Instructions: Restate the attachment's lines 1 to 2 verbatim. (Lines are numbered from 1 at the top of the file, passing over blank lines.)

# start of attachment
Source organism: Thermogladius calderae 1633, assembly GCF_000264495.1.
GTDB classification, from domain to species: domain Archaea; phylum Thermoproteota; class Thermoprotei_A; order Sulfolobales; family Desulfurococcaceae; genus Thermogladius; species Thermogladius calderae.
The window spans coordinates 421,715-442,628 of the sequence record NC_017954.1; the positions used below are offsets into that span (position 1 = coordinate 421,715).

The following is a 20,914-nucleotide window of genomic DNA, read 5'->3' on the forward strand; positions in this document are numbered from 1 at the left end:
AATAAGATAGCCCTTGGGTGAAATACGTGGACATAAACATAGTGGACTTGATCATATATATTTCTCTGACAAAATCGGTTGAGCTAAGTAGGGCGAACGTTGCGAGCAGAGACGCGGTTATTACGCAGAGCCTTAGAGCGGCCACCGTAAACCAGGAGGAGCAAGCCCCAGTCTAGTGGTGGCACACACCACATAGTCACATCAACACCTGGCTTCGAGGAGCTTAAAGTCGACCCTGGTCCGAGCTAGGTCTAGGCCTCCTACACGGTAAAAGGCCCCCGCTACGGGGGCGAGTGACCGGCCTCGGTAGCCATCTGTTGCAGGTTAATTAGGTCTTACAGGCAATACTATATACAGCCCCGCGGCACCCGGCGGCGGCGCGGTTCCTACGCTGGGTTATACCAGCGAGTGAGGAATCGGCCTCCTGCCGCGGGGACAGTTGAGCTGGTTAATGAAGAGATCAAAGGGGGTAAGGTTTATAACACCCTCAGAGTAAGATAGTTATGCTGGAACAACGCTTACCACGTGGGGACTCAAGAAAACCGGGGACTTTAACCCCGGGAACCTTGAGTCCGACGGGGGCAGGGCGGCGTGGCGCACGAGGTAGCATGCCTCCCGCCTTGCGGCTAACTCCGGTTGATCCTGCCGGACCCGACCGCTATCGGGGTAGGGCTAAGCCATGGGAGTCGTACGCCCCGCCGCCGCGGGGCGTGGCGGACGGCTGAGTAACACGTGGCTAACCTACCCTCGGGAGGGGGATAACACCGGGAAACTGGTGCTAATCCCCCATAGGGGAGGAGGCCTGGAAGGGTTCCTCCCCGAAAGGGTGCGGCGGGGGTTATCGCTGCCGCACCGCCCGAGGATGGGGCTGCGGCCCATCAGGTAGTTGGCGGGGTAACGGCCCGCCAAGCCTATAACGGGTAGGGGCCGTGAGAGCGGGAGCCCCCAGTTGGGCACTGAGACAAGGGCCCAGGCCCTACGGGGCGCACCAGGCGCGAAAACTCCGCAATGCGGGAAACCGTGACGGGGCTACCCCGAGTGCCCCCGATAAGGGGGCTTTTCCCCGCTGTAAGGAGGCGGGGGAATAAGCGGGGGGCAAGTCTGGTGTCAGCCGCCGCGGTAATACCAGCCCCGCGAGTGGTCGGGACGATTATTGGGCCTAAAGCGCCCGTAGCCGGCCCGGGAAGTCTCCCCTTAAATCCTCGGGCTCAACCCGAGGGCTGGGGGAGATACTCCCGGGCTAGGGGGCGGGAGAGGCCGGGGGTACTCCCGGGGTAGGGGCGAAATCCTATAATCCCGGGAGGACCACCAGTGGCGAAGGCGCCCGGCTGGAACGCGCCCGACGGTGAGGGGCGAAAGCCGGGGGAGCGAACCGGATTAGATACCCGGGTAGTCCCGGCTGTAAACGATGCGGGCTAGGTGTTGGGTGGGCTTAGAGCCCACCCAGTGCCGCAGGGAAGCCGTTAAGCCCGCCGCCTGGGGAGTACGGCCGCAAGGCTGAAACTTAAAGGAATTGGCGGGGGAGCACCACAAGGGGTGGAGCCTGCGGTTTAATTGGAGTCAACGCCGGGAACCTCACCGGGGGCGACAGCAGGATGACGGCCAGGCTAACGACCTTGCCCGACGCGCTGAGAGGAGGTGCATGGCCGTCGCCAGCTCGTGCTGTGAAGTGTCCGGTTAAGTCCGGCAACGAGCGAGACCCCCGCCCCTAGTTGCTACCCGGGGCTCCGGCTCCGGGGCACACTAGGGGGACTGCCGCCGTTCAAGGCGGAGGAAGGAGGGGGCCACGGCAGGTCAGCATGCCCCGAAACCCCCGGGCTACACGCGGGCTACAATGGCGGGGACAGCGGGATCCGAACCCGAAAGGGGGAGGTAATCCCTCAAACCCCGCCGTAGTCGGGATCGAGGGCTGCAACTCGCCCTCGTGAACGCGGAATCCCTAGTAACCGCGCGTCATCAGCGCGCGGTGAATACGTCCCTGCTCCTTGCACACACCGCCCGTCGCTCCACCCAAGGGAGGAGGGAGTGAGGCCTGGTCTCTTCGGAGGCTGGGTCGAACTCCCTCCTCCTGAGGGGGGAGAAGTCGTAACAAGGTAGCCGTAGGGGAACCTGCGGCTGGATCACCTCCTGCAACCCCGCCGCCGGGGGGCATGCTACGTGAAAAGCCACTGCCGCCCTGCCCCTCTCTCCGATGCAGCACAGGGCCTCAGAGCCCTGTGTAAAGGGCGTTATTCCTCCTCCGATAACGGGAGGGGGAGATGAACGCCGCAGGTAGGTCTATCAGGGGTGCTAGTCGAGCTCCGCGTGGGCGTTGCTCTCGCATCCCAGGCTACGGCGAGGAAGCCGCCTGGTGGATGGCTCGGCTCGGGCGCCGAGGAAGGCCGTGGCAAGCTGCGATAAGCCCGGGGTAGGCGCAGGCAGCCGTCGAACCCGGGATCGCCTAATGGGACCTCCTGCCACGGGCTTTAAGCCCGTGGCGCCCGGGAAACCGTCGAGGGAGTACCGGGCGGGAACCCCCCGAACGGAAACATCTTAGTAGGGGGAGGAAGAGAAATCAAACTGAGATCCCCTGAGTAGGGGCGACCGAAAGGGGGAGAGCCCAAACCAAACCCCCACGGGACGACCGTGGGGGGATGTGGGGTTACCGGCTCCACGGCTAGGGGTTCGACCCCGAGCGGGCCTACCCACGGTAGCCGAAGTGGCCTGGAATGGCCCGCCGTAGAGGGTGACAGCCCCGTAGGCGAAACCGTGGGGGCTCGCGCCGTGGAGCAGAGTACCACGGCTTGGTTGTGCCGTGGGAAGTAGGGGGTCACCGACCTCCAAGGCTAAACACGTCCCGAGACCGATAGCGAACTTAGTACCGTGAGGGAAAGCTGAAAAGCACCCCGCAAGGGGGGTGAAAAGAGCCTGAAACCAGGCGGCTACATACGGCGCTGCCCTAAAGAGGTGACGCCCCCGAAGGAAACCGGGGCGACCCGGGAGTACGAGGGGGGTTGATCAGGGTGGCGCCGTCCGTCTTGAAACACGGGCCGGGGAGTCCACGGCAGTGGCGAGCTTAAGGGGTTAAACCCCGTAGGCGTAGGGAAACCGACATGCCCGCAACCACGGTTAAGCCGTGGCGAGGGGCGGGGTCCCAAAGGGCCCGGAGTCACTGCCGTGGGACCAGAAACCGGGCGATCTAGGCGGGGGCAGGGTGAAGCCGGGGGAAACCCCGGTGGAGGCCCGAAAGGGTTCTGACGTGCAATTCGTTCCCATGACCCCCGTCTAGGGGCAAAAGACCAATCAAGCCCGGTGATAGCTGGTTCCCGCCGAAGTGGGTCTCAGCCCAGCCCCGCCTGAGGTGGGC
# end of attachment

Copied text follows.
Source organism: Thermogladius calderae 1633, assembly GCF_000264495.1.
GTDB classification, from domain to species: domain Archaea; phylum Thermoproteota; class Thermoprotei_A; order Sulfolobales; family Desulfurococcaceae; genus Thermogladius; species Thermogladius calderae.